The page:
Propelled by AI, automation and DNA sequencing, the bio revolution promises the development of gene-therapies, hyper-personalized medicines and genetics-based guidance on food and exercise. These tech trends will create new markets but will also raise some important ethical questions. “Organizations need to assess their bQ or biological quotient – the extent to which they understand biological science and its implications. They should then sort out the resources they need to allocate to biological technologies and capabilities and whether to integrate those into their existing R&D or partner with science-based start-ups,” McKinsey says.

9. Next-generation materials

Developments in materials science have the potential to transform multiple market sectors, including pharma, energy, transportation, health, semiconductors and manufacturing. Such materials include graphene – a single layer of carbon atoms arranged in a honeycomb lattice configuration, which is around 200 times stronger than steel, despite its incredible thinness. It is also a very efficient conductor and promises to revolutionize semiconductor performance. Another is molybdenum disulfide – nanoparticles of which are already being used in flexible electronics.

“By changing the economics of a wide range of products and services, next-generation materials with significantly higher efficiency in many as-yet-untouched application areas may well change industry economics and reconfigure companies within them,” McKinsey says.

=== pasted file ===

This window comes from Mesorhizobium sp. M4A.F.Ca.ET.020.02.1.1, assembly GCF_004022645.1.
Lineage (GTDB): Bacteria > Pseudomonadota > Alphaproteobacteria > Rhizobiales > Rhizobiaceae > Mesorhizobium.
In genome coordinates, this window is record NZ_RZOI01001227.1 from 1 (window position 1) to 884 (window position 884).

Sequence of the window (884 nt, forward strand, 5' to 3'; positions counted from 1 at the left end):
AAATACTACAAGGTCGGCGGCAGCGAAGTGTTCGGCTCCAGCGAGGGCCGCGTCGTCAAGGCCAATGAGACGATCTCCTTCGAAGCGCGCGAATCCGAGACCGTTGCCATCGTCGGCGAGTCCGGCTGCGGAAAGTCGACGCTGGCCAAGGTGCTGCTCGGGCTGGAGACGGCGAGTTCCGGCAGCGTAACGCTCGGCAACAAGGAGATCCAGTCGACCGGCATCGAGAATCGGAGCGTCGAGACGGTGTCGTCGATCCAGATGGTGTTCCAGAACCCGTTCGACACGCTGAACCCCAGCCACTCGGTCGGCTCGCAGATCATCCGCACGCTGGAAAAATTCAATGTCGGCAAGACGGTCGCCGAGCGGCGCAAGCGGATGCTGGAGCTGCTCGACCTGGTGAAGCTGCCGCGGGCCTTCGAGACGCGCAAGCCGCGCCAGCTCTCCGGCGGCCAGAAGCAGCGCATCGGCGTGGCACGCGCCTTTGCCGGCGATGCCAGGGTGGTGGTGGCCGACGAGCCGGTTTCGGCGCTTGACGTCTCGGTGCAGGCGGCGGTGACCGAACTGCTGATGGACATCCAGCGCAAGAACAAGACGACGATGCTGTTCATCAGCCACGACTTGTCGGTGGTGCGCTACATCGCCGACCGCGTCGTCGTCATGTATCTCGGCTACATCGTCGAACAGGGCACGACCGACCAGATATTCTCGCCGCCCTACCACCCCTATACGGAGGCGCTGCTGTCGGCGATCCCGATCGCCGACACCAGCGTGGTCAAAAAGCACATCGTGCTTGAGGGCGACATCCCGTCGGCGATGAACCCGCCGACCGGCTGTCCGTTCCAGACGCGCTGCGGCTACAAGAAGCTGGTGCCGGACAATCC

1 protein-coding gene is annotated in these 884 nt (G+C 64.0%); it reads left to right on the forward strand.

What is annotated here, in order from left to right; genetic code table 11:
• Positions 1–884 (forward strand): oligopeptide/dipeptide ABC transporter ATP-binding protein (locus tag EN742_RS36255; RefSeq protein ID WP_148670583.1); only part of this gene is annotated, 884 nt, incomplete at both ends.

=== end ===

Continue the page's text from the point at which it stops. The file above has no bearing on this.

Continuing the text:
Renewable energy, cleaner/greener transport, energy-efficient buildings, and sustainable water consumption are at the heart of clean tech trends. As the costs associated with clean-tech fall, their use becomes more widespread and their disruption is felt across a growing number of industries

“Companies must keep pace with emerging business-building opportunities by designing operational-improvement programmes relating to technology development, procurement, manufacturing and cost reduction,” McKinsey believes. “Advancing clean technologies also promises an abundant supply of green energy to sustain exponential technology growth, for instance, in high-power computing.”